Given that I’ll be launching code for LightBase over the next few weeks, I thought it was time to start to write the documentation (if nothing else then to remind myself how it is supposed to work :->). This post looks at how LightBase breaks down a page and the benefits of the granular approach that it takes . . .
Ben Nadel posted an interesting piece the other day about his requirements for a page rendering system. One of the things he was looking for was an approach that allowed you to defer as much processing as possible to allow for at least partial page rendering as quickly as possible to give the perception of shorter load times on the basis that users consistently report lower perceived load times for pages that start to render quickly even if the total page load is the same or even slightly longer.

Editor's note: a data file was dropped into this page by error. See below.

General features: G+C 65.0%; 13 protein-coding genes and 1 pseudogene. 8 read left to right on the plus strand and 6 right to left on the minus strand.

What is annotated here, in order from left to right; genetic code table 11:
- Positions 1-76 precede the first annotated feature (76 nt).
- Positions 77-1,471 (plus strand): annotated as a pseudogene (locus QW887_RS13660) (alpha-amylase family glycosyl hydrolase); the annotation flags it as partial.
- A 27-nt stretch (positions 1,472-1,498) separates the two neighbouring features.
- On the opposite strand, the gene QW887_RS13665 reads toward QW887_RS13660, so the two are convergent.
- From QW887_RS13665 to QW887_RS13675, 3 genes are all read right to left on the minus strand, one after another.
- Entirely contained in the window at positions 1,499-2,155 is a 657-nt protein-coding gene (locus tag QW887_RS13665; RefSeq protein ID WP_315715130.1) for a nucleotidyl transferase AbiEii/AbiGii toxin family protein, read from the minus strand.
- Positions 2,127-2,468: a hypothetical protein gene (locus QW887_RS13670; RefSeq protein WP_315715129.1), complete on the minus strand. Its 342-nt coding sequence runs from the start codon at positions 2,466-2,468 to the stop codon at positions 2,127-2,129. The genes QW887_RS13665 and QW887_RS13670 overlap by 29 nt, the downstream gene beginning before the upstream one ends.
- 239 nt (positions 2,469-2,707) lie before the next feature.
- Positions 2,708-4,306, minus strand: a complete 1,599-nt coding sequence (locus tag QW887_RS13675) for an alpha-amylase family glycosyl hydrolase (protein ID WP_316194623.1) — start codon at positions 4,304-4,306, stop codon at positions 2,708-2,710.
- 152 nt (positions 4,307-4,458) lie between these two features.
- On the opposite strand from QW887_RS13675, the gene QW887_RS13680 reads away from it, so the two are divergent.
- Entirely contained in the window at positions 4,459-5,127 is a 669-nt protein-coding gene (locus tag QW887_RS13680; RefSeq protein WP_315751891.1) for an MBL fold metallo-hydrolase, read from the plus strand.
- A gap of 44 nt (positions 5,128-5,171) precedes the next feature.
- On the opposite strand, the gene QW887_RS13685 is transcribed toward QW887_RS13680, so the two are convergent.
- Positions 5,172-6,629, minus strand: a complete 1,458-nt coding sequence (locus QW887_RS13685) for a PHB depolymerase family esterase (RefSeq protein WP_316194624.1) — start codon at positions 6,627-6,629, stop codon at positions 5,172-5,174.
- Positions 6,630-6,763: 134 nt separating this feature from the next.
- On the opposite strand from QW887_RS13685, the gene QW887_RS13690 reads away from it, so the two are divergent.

There are two issues that need to be addressed when looking to implement such a solution. CF locations and dependent content areas . . .
The law of conservation of complexity states that every application has an irreducible amount of complexity and that the only question is who will have to deal with it. What this means in practice is that (assuming equal architectural elegance), if you want to make developing of web applications simpler, you have to make the framework more complex.
One of the least discussed parts of OO development in ColdFusion is the most elegant way to render your views. Some people like Steve Bryant suggest using CFCs for the UI while most others still use custom tags. This posting looks at the requirements I set for implementing my views. The next posting will outline new combined approach that is working really well for a content management system I’m developing . . .